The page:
The head of the Odessa Hispanic Chamber of Commerce said there is an “investigation ongoing to determine if any misconduct was done by past leadership” at a Thursday afternoon press conference, following the city’s move to cut off public funding for the long-struggling organization about week earlier.
But Ben Rubio, who said he is the interim CEO and interim chair of the organization, declined to say what that investigation is about or even who is conducting it.
“I ask the community to be patient with us during this investigation and promise to release the findings once the investigation wraps,” Rubio told reporters during the press conference, which was at his parents’ house in Odessa.
Rubio was appointed to his post on March 8 after the abrupt removal of his predecessor, CEO Price Arredondo.
The leadership shake-up at the Hispanic Chamber, which followed a series of controversies in recent years, prompted the city to cut off public funds for the organization amid an inquiry that includes a request for an audit. Public funds budgeted for the Hispanic Chamber this year totaled more than $305,000, paid in monthly installments.
Arredondo’s job was funded by the city through the Odessa Development Corporation, where the Hispanic Chamber gets most of its money. But Rubio said he is “receiving zero compensation” for his work with the chamber.
Rubio declined to answer questions, citing the advice of his personal attorney. Those questions included why Rubio’s personal attorney advised him not to answer questions about chamber matters.
Meanwhile, the ODC has requested a third-party audit of the Hispanic Chamber for at least the past fiscal year, which began Oct. 1, among other information including details of the organization’s rules and leadership structure, ODC President Betsy Triplett-Hurt said.
Told of Rubio’s comments, Triplett-Hurt said she did not know what the misconduct he referred to could be.
But Arredondo says it could be about purchases for the chamber he made during his two month tenure, which included what he described as office supplies: tables, chairs, two computers and a printer.
Arredondo said ODC funds were used for a portion of those purchases, which he believed to be proper.
“All that stuff was under $3,000,” Arredondo said, but most would have come from other Hispanic Chamber revenue. “. . . I’m lost in terms of what the beef is about, or the concern, or what the investigation is.”
Triplett-Hurt said an audit should answer that and other questions about the chamber, which extend before Arredondo’s hiring in January.
“Specifically about the furniture, we don’t know,” Triplett-Hurt said. “We don’t know how they spent their money, because we don’t have an audit to show how things have been spent.”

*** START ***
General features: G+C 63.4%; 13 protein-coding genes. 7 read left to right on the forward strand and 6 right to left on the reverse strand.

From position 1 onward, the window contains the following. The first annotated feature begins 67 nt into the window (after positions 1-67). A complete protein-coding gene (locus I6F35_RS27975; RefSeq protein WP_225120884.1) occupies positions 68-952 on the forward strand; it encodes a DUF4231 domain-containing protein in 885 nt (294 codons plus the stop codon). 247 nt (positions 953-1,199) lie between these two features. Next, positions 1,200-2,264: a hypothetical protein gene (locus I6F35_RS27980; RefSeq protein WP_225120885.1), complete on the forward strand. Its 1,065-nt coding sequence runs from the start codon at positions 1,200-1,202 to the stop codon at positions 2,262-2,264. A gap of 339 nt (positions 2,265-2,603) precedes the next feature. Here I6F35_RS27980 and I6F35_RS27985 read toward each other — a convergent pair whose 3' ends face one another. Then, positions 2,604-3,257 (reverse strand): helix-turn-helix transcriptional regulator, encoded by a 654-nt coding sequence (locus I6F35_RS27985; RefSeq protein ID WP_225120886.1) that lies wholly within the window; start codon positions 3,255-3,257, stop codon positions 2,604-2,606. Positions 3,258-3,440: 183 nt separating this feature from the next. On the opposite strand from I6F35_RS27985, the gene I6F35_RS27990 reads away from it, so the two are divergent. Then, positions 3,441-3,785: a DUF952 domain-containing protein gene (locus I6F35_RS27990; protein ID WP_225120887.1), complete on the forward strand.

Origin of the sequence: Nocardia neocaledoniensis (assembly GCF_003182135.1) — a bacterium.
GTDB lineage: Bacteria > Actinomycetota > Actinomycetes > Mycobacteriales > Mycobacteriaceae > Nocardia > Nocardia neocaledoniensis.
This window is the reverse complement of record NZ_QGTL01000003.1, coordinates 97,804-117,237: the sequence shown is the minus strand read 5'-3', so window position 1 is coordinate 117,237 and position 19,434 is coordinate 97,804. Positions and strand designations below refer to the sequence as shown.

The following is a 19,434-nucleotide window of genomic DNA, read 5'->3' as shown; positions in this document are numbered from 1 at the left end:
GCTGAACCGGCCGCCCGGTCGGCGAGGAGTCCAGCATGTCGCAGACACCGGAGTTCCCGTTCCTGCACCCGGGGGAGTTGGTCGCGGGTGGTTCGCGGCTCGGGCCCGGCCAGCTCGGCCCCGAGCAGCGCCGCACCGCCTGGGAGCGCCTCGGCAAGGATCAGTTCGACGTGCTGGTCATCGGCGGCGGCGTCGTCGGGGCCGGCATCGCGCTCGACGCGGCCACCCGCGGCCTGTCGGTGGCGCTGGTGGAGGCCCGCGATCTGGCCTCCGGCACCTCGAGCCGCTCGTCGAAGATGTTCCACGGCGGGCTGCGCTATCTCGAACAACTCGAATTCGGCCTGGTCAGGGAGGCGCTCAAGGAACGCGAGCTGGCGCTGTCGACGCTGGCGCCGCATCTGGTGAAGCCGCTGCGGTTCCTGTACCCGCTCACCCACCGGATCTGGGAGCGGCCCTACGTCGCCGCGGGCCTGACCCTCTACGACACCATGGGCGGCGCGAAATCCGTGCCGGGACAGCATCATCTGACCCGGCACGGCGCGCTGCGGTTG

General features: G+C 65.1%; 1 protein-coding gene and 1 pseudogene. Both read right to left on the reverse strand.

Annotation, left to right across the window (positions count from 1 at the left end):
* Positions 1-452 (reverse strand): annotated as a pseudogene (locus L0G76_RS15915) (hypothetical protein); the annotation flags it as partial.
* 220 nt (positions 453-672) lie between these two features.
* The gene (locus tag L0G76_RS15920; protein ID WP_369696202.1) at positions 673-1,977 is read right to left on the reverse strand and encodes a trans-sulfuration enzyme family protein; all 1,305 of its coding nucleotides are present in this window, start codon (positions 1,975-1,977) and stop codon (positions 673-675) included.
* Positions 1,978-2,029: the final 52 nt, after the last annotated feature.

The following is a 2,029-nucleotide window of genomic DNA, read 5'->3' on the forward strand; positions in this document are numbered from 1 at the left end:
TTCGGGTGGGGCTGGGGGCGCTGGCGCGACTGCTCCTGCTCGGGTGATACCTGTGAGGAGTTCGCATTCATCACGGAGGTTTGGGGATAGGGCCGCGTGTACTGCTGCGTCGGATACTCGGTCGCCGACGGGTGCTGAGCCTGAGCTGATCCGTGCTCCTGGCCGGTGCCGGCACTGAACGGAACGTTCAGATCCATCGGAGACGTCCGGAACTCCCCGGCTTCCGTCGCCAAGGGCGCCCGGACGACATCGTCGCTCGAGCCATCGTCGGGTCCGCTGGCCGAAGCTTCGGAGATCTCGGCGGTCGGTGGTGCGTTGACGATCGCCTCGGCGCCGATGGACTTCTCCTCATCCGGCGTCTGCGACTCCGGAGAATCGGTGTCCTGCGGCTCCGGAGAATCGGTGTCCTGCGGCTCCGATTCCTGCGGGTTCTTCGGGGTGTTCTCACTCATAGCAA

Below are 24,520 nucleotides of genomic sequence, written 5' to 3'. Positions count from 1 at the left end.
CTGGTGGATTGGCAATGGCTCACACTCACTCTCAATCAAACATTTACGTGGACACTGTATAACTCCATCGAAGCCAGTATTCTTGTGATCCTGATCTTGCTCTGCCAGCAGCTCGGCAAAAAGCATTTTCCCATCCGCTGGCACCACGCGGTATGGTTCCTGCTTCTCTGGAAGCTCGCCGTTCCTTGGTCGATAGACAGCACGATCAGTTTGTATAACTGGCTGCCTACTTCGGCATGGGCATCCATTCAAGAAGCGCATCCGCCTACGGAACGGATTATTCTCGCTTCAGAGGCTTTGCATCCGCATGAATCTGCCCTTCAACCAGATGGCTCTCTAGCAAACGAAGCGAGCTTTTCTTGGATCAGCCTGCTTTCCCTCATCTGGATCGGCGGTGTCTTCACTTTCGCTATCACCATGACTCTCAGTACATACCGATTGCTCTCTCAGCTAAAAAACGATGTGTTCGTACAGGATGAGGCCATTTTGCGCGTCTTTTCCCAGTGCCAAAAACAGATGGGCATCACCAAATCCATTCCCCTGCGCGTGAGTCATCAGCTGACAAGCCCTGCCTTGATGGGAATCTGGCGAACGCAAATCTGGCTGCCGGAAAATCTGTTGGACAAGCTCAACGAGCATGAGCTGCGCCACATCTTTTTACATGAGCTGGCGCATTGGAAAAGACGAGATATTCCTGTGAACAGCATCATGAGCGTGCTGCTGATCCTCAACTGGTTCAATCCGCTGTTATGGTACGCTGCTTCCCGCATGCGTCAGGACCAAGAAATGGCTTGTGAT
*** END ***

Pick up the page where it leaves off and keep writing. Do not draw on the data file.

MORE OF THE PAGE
Rubio declined to comment about the purchases.
Arredondo’s removal came just before he was about to propose changes to the organization at an ODC meeting, which would have included doing away with a controversial publicly funded job heading a troubled effort to build business ties with Mexico called the Mexico Initiative. Arredondo said he believes he was pushed out because of his efforts to reform the organization.
New board members said they were also pushed out during the same meeting by Hispanic Chamber officials including Rubio and District 5 Councilman Filiberto Gonzales.
Rubio pushed back at accounts of Arredondo and former board members.
“There is no new board at the Odessa Hispanic Chamber of Commerce,” Rubio said. “And we never ousted or bullied any current or past board members. Board members resigned under their own free will.”
Gonzales was present for the Thursday press conference, saying he came to support the organization. Other attendees included other Hispanic Chamber board members and Raymond Chavez, who until recently was paid to head the Mexico Initiative.
Chavez was allotted $58,000 for six months of work intended as a transition while the Hispanic Chamber found professional leadership for the effort that has struggled since Chavez founded it in 2014. His salary expired at the end of March.
But terms of the Hispanic Chamber’s contract with the city call for the organization to keep getting public money for about two months after the council terminated the agreement on March 27.
The organization could get another chance to request more money.
Rubio, a past chair of the Hispanic Chamber, said his goal as the new leader was to “find strong leadership that could set a great foundation for a steady organization but also keep in mind the community’s needs in education, economic opportunities and housing.”